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20 July 2015
A general practice is a business like any other, which means general practitioners (GPs) could benefit from having a business plan. Tristan Bond, Founder of The Healthcare Business Group and author of 7 Steps to Unlimited Patients, recommends an overarching plan for growth with separate plans for key areas of the business such as marketing, retention, service delivery and scalability.
“Personal goals will also play an important role,” he says. “I built my own business to support my lifestyle and I encourage my clients to do the same.”
“If you don’t include personal goals you’ll lose your vision and your mission,” adds Dr Karen Price, a GP, Co-chair of the Royal Australian College of General Practitioners’ Women In General Practice Committee and a former practice owner. “Personal satisfaction is the reason we live and work and, when things get a bit muddy or you’re under pressure, it’s important to be able to revisit that aspect of your business plan and reassure yourself you’re still on track.”
She also believes a business plan should embrace workplace culture.
“The emotional intelligence of the workplace is particularly important for a human services profession yet it’s one of the most overlooked,” she says. “From a business point of view, it’s very hard to attract and retain staff when there’s a problem with the culture.”
GPs should feel confident that there’s a clear pathway to their goals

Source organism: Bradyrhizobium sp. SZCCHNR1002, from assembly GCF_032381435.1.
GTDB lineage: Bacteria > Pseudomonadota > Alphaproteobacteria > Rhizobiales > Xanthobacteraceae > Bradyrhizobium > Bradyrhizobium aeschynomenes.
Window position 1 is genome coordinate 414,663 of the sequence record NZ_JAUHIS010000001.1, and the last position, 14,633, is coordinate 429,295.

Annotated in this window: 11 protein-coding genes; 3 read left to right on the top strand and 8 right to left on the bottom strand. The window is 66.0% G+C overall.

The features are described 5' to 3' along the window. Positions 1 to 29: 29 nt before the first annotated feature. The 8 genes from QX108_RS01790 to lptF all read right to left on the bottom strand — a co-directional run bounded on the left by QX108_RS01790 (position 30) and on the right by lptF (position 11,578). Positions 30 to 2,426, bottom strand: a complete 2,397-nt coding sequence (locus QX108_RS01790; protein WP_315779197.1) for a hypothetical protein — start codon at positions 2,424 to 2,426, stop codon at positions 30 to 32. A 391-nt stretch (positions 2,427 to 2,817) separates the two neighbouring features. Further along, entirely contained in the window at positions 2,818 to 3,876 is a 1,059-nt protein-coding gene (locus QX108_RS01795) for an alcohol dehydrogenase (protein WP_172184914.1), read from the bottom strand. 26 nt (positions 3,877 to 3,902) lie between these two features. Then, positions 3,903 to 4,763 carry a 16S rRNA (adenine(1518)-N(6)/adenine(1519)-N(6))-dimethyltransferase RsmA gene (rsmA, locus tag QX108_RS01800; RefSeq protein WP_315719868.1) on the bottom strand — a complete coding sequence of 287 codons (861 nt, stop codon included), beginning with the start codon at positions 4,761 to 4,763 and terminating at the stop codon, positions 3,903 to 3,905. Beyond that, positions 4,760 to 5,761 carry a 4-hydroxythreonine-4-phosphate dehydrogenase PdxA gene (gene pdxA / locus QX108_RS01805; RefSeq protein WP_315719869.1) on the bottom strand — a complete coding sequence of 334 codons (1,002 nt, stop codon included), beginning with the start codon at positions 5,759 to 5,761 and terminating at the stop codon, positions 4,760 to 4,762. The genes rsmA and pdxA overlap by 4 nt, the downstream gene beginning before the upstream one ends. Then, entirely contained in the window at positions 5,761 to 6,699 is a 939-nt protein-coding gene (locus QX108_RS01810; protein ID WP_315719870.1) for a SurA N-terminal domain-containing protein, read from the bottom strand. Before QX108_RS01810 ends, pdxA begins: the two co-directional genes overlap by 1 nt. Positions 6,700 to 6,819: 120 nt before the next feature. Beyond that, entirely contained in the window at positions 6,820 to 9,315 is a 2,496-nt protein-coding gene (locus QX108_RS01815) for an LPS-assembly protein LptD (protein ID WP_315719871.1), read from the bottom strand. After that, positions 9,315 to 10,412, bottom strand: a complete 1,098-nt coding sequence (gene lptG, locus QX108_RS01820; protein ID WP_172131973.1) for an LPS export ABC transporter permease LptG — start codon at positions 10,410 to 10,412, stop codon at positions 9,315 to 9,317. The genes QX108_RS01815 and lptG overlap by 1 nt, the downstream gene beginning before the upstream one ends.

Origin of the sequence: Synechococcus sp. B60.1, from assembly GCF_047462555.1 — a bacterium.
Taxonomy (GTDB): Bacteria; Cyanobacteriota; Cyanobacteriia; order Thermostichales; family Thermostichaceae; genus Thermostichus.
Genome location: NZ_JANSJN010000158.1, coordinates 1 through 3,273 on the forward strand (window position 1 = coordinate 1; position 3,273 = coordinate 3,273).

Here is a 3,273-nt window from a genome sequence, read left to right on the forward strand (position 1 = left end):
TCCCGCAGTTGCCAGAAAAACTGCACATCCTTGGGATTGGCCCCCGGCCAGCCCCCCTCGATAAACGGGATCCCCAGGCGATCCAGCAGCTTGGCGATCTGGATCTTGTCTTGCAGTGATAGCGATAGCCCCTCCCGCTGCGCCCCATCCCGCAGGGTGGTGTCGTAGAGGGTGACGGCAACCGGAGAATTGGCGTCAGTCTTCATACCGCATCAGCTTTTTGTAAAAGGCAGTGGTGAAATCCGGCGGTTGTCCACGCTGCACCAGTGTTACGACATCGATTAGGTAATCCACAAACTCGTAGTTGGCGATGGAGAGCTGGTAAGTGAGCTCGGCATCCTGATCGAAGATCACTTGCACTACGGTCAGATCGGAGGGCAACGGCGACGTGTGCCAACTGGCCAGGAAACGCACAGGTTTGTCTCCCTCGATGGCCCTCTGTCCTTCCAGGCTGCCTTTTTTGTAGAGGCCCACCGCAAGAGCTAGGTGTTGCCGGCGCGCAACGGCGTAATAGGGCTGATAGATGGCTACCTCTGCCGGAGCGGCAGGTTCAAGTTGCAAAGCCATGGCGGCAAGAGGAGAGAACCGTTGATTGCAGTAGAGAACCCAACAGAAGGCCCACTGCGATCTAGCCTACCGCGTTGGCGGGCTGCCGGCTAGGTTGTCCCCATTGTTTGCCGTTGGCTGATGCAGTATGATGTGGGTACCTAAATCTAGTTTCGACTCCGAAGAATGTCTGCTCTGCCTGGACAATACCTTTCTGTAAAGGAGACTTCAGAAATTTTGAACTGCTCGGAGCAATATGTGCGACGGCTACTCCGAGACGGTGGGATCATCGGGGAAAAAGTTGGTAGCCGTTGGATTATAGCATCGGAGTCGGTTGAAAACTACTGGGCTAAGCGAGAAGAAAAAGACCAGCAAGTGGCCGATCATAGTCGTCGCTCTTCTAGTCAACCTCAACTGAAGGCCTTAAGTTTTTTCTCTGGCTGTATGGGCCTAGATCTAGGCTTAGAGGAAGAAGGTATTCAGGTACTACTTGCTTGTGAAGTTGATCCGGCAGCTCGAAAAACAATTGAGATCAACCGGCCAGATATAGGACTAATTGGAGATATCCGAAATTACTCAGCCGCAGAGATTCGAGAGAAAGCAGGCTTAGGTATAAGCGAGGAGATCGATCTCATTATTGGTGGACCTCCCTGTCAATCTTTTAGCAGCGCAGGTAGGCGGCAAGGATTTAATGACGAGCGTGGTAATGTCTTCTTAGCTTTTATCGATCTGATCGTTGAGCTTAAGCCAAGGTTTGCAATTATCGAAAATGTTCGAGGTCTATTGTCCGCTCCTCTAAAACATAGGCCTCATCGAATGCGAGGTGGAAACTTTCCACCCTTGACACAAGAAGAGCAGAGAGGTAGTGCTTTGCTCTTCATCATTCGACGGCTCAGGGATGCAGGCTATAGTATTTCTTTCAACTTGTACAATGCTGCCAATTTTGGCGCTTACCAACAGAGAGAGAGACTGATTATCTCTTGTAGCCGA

“The right support network is vital,” Dr Price continues. “I’ve heard accountants describe general practice as a sausage factory and that’s not the case unless you’re prepared to sacrifice your professional standards. You must be able to trust advisers such as your lawyer and banker as well as your accountant to understand what you’re doing and also why you’re doing it, so it’s important to search out specialists in your field.”
Some GPs have a business coach to help them navigate an increasingly competitive environment.
“If you’re serious about building a successful practice a coach can help you clarify where you are now and what you want to achieve as well as the roadblocks you’re likely to encounter on the way and the tools, strategies and tactics you’ll need to work through them,” says Bond. “A coach can also provide ongoing feedback and encouragement that will help you stay on course.”
Finding the right coach is crucial.
“You should look for someone with a proven track record in your field,” Bond continues. “And, as you’re entering into a personal relationship, your coach needs to be someone you can get along with. But even the best coach can only help if you’re genuinely motivated to succeed.”
Dr Price believes that GPs should invest time in the business aspect of their work even if that means taking time out from clinical practice.
“You need to be sure you have your hands on the wheel of the business,” she says. “You don’t have to micro-manage every detail, but you should also avoid the trap of abrogating leadership to somebody else. Your trusted advisers are there to help you run your business, not to run it for you.”
How a business plan can help you to grow your practice
An effective business plan will:
- clarify what you want to achieve in the short, medium and long term
- provide a road map that leads to your business and personal goals
- support the smooth running of the practice on a day-to-day basis
- enable you to be more proactive in managing challenges such as unexpected expenses or changes in government health policy
- help develop a culture that encourages staff and patient loyalty.